I was just speaking on Twitter about heroes and the standard hero narrative and how I don’t like it.  About how I try to not do heroes and how my characters tend to be really broken and flawed people.  Through that I also got on a side track about how I doubt the story I’m writing will ever have a Happy Ending, because life doesn’t tend to come with a happy ending.

There are good times and there are bad times for all of us, but there is no happy ending waiting at the end of the tunnel.  And when one of our lives end, it’s not the end.  As this amazing tweet says; “Death is only the end if you assume the story is about you.”  Life goes on, and life in itself does not guarantee a Happy ending.  Life is full of dark and cruel and terrible endings.

After that I remembered that there is a character in the train world stories who collects terrible endings in her head as stories to tell herself as she waits for sleep at night.  Terrible ends to Protectors she has known and cared about.  As warnings.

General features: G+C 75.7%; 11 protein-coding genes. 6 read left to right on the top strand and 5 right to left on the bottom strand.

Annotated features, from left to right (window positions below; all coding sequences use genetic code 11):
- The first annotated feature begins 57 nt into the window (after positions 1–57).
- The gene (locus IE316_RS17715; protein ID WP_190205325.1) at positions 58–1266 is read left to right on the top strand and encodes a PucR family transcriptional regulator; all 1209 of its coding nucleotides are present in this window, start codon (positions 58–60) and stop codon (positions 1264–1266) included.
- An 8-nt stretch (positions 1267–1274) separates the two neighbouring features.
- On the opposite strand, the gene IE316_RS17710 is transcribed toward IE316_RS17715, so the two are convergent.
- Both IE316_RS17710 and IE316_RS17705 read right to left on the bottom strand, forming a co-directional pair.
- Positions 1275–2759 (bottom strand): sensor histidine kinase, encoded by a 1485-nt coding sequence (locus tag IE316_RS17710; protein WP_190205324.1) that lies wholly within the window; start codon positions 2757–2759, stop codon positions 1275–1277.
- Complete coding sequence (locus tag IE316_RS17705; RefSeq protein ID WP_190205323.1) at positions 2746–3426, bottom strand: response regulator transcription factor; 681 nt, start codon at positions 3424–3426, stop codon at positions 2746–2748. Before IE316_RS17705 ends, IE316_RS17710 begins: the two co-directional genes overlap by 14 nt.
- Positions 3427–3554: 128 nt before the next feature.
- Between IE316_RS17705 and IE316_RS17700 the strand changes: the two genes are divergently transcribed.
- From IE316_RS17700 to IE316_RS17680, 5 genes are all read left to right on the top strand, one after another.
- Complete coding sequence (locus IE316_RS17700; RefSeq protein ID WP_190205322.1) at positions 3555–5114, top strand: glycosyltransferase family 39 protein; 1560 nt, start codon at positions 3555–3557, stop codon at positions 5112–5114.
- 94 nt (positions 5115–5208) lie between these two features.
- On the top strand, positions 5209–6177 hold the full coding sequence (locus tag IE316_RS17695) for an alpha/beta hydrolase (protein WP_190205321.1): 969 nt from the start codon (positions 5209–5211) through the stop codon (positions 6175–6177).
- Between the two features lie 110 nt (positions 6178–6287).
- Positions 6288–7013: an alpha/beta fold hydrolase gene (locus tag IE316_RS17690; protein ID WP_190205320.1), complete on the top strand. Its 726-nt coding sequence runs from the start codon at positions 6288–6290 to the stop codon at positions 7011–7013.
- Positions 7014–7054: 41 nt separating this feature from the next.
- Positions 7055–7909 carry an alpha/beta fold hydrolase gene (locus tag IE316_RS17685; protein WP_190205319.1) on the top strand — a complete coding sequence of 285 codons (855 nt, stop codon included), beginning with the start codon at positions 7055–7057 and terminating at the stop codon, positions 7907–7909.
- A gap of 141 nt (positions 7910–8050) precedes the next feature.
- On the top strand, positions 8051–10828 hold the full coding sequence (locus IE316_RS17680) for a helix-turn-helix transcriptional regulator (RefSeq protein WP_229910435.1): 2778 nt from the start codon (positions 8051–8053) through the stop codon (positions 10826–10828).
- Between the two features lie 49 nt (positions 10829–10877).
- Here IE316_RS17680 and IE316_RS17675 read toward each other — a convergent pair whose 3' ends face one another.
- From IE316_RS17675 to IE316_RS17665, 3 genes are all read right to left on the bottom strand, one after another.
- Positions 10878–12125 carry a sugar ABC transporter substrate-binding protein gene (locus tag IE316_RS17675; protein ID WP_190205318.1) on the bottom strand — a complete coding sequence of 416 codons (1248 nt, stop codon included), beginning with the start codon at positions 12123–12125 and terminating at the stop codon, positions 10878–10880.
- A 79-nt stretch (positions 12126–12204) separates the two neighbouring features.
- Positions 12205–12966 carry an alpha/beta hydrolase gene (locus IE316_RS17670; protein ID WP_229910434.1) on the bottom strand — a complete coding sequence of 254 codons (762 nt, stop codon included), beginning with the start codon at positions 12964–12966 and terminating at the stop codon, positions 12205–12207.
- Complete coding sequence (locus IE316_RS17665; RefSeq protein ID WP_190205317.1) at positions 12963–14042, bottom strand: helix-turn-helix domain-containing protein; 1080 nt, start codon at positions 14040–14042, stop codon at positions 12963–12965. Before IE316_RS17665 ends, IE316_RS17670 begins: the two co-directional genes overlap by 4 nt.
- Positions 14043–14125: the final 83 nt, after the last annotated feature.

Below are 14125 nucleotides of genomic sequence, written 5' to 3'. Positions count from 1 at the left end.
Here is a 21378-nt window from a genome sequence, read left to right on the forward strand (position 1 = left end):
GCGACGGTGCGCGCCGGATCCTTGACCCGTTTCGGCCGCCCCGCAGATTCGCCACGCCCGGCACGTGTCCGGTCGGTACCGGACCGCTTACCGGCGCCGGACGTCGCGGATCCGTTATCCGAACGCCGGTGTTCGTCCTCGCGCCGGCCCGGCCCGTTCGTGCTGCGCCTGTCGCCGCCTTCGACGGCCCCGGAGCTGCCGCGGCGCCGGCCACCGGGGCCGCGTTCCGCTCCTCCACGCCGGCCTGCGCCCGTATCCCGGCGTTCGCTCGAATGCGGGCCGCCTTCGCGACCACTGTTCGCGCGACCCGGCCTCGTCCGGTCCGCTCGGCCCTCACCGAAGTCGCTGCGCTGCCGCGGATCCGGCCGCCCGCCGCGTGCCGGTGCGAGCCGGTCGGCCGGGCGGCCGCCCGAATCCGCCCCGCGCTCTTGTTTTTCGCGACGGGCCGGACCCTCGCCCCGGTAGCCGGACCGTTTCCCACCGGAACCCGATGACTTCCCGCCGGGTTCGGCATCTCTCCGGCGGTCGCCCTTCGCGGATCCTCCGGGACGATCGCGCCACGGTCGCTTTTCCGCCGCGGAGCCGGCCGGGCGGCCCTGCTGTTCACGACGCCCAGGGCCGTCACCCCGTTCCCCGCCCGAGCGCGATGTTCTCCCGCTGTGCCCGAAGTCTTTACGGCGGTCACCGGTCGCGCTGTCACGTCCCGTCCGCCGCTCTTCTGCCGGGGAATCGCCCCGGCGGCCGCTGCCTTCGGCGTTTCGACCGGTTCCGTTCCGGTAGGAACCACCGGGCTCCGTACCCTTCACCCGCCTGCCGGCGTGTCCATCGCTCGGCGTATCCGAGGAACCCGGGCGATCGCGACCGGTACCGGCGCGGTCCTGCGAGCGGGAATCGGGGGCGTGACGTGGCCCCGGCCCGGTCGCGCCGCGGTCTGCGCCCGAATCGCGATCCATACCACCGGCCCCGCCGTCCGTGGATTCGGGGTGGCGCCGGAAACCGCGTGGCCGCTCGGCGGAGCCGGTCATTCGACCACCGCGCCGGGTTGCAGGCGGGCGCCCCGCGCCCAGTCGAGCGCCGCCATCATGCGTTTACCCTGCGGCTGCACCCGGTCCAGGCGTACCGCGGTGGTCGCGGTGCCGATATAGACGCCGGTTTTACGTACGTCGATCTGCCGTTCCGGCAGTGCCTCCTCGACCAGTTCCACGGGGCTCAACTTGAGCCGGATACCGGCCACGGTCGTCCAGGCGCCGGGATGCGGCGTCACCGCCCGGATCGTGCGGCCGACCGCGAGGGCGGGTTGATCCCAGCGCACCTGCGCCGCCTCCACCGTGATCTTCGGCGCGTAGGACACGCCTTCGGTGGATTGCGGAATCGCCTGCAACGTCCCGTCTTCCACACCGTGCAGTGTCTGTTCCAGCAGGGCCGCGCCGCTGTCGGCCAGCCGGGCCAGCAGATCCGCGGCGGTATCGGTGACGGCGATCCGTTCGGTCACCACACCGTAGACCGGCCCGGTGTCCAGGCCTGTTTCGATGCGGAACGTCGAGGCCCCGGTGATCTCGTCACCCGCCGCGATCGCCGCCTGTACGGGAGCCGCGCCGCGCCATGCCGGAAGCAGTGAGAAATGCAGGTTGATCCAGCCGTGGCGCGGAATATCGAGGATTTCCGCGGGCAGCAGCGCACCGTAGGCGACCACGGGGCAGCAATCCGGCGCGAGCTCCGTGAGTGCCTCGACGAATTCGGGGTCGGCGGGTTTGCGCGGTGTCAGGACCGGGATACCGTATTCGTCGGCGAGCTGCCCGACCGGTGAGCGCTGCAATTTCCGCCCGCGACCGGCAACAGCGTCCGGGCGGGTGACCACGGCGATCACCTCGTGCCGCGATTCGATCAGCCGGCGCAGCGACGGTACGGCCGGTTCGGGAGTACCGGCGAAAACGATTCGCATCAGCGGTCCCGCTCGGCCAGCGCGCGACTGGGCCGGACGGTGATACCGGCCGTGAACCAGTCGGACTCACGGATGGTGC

So I tweeted parts of it, but here is a longer thing.  It’s about how she’s grieving the loss of a dear friend of her’s.  Who did indeed meet quite a terrible end.

She added another story to tell herself at night as she was waiting for sleep.  So many times she had been asked by new arrivals if she as an experienced Protector had any stories to tell them.  Just as many times she had told them that she did not tell stories.  Not a single one of the stories she collected in her head would she ever tell them.  They were not stories to be told to others over a cup of semi-coffee.  They were not stories to warm the heart.  They were all warnings.  They were all stories as dark as the tunnels outside, stories as hopeless as life.  They were all stories with as many bad endings to them.
Now she had another one, and hiding in the dark closet with tears trickling down her cheeks she closed her eyes and began to tell it to herself, her mouth full of the taste of his blood.

I think it is important to remember that in real life, there are no happy endings guaranteed, and often the endings to our stories are pretty grim.  These stories are just as important to remember and learn from as the happy ones, the lighter ones, the ones that give us comfort and joy.

Because sometimes, if we remember the bad endings we are told and taught about, we have a better chance of avoiding them.  That way perhaps, maybe if we’re lucky, we’ll find our ending when we meet it not as terrible as the endings of some of the stories we’ve been told.

/pao – 06 jan 2016 – 22.58

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